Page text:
The ICO announced that it carried out a consensual data protection audit of various directorates of the Scottish Government. It reported that it identified predominantly good practise, but also noted some areas where improvement was required:
Areas identified for improvement include:
- Carrying out a data flow mapping exercise to fully understand how data is used across departments
- Identifying data protection risks when undertaking new projects
- Training information asset owners
- Improving security measures to ensure people’s data is kept safe
The good practice we found includes the following:
- A positive staff culture and enthusiasm for the role
- Good refresher training for all staff
- Project teams can access data protection specialists
ICO Issues Practice Recommendations to Greater Manchester Police and Three Rivers Council over FOI Failures
According to the ICO, following its investigations, it ascertained that Greater Manchester Police (GMP) and Three Rivers District had a consistently poor level of performance in terms of its response times to FOIA requests.
There had been disproportionately high number of complaints about response times submitted to the Information Commissioner, as well as high numbers of decision notices the ICO had issued to the organisations to compel them to respond to outstanding requests, leading The Commissioner to reach the view that their request handling practices did not conform to part 4 of the section 45 Freedom of Information Code of Practice, issued by the Cabinet Office in July 2018 (the Code).
Company fined £200,000 for ‘nuisance call campaign’
The Information Commissioner’s Office (ICO) has today fined It’s OK Ltd £200,000 for what it called a “sustained and exploitative campaign” of nuisance calls.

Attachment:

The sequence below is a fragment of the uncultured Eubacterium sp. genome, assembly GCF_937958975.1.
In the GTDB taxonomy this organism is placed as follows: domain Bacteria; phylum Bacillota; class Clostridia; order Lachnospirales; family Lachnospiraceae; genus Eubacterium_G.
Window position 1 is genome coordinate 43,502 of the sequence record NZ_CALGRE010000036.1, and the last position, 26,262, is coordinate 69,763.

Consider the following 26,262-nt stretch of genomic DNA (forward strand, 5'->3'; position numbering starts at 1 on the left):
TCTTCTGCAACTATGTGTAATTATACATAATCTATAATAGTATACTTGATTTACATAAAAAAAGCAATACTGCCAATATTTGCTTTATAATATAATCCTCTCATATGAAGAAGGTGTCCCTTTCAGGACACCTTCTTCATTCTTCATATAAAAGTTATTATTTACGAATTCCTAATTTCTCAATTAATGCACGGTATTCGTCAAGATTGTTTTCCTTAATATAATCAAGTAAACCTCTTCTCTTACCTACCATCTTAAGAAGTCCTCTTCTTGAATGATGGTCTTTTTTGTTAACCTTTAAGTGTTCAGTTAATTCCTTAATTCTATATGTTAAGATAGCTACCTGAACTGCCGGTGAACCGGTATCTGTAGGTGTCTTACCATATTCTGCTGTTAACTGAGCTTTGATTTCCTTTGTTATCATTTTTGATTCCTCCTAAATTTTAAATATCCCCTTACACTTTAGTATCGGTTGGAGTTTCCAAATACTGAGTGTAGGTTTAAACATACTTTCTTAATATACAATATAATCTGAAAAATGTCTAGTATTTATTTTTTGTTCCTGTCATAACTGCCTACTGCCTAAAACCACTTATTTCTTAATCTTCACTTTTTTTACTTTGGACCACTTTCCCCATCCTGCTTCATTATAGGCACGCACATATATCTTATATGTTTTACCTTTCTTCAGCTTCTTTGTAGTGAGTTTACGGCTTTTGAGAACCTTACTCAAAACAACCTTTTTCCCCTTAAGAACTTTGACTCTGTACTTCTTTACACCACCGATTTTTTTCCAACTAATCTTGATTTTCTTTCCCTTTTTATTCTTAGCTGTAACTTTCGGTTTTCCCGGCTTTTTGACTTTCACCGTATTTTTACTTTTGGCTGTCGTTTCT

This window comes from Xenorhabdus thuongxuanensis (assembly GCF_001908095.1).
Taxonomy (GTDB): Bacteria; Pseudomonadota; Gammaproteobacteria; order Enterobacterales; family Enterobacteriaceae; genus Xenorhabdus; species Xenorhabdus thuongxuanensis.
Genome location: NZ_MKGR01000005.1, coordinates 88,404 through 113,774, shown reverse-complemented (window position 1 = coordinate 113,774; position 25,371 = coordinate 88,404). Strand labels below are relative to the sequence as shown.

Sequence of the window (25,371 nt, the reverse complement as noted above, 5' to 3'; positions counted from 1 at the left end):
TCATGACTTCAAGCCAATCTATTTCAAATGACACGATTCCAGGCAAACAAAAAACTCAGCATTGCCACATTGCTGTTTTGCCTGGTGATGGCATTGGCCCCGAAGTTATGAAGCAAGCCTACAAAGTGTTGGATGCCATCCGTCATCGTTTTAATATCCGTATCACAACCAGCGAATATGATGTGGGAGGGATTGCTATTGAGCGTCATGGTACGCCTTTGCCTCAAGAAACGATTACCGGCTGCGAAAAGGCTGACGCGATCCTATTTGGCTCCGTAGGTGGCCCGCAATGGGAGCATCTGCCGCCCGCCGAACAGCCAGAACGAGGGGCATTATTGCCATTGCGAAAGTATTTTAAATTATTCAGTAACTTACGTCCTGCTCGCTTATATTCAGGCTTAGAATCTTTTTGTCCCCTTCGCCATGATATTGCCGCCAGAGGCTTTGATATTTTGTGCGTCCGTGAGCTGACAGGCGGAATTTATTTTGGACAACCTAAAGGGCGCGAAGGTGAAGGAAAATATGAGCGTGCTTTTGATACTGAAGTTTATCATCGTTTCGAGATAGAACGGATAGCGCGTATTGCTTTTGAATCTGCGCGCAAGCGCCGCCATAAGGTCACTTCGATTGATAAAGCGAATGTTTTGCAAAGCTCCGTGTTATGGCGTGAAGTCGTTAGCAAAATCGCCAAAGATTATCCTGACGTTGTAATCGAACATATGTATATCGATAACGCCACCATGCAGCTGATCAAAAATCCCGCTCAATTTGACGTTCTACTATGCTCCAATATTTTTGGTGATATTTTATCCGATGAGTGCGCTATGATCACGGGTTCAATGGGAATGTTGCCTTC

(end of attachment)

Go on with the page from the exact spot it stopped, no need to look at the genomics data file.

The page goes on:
It’s OK Ltd have been found to have made 1,752,149 nuisance calls over the period 1 July 2019 to 1 June 2020 to people registered with the Telephone Preference Service (TPS), representing an average of over three calls every minute.
111 Call Centre Advisor Convicted for Improperly Accessing Personal Data After ICO Investigation
A former 111 call centre advisor has been found guilty and fined for illegally accessing the medical records of a child and his family. A complaint had been raised against the operator, following a disagreement during a 111 call over the distance to a medical centre, prompting him to access the records of the complainant, the complainant’s child and two other relatives.
Following the investigation from the Information Commissioner’s Office, Mr Swan pleaded guilty to five counts of unlawfully obtaining personal data in breach of Section 55 of the Data Protection Act when he appeared at Uxbridge Magistrates’ Court on 15 February 2023. He was fined £630 with a victim surcharge and court costs totalling £1,093.
A former employee of the RAC has been prosecuted for obtaining the personal data of individuals involved in road traffic collisions after 21 drivers were harassed by claims companies.
Insurance Worker Convicted for Improperly Accessing Personal Data After ICO Investigation
After an investigation revealed that while working as a customer solutions specialist, he had stored data from 272 separate traffic incidents on phones he owned, the man was fined £5,000, ordered to pay court costs of £937.40 and a victim surcharge of £170, after pleading guilty to two counts of data theft following an investigation from the Information Commissioner’s Office. The court also made an order under s153 of the Sentencing Act 2020 for deprivation of the two phones.